How Much Should Newborns Sleep a Day

Sleep is a natural need of our body and is crucial for the development of the brain during early childhood. Babies need 12-18 hours of sleep during the first few months after birth. Your baby's sleep revolves around being hungry, needing a diaper change, or your love and attention. However, they cannot remain awake for extended periods of time during this age. During the first years of life, the brain is most plastic, grows fastest and is most responsive to the outside world. Most of the brain’s neural pathways supporting communication, understanding, social development and emotional well-being grow rapidly in the first three years. Early childhood is a critical time for children to develop neurocognitive and intellectual abilities and sleep plays an important role in babies’ brain maturation, learning and memory, helping the brain to retain existing memories and create new ones. Furthermore, sleep improves language skills and also helps improve babies’ social skills, including the ability to form relationships and relate to others by being approachable and adaptable to their environment. It is known that lack of sleep can have serious consequences affecting cognitive, social, behavioral and emotional growth of the baby.

 

New-born babies sleep around the clock during the early months. They usually sleep a total of 10 to 18 hours a day where sleep periods can vary between 1-3 hours with some sleep periods lasting just few minutes as well. New-born babies do not sleep still; they often twitch their arms and legs, smile, suck and generally appear restless and active during their sleep.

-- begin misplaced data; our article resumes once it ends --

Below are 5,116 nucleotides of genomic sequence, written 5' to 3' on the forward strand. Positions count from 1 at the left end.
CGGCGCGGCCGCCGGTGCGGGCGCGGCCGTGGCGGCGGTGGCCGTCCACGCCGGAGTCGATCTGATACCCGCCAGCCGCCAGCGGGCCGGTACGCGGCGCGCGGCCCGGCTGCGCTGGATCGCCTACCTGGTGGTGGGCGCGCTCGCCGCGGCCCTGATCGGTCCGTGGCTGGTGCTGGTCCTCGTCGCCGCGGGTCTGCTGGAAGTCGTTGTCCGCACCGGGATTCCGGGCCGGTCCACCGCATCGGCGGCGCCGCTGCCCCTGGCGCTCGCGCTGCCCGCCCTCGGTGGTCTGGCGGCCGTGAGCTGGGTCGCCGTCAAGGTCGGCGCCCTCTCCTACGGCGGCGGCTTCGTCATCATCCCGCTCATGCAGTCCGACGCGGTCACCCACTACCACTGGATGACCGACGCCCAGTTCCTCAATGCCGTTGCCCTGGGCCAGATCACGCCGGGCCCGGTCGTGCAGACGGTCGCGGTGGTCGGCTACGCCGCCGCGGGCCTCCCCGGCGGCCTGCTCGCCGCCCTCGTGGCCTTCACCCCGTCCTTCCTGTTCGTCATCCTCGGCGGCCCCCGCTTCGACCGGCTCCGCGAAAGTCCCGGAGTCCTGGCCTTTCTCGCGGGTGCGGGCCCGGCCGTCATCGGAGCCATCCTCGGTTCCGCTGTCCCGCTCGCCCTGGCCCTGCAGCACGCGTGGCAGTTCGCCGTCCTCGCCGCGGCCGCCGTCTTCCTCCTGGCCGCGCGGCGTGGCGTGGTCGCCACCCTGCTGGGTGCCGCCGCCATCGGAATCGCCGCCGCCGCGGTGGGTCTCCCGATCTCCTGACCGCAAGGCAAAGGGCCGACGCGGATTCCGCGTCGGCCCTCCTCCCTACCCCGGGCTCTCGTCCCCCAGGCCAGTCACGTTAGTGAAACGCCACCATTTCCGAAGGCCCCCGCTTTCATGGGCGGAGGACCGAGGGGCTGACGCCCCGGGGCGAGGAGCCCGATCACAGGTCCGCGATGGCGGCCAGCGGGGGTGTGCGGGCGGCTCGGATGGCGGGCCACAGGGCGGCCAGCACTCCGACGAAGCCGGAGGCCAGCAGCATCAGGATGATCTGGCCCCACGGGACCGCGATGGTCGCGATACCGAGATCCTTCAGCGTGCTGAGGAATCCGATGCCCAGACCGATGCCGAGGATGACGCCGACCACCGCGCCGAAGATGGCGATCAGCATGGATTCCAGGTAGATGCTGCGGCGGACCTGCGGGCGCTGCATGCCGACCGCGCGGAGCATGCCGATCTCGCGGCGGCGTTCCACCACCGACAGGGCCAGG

New parents should learn to understand when the baby wants to sleep since their expression is not clear. Some babies fuss, cry, rub their eyes or indicate this need with individual gestures, which can be different for each child. Sometimes, you can confuse the need for sleep as hunger and feed the child, which can make them cranky while feeding. The best thing to do is to put the baby to bed when you feel they need sleep but not asleep. When they are put to bed when sleepy they will fall asleep quickly and also learn to go to sleep all by themselves. Some parents follow a pattern of making the baby fall asleep before putting them in crib or bed, which makes the baby dependent on them to go to sleep. Putting the baby in the crib when he/she is drowsy will encourage healthy sleeping habits in the baby. You should take care not to force the child to sleep during daytime as per your own needs or convenience. In fact, babies can be encouraged to sleep less during the day by exposing them to light and noise, and by playing more with them in the daytime. Change the environment to sleep friendly as evening approaches, by making it quieter and dimmer with less activity.

 

Observe your baby's sleep patterns and identify signs of sleepiness so that you can identify when the baby needs to be put on bed. The best sleeping position for the baby is to lay on his/her back with face and head clear of blankets. All soft toys or any other objects should be not near the head or face of the baby.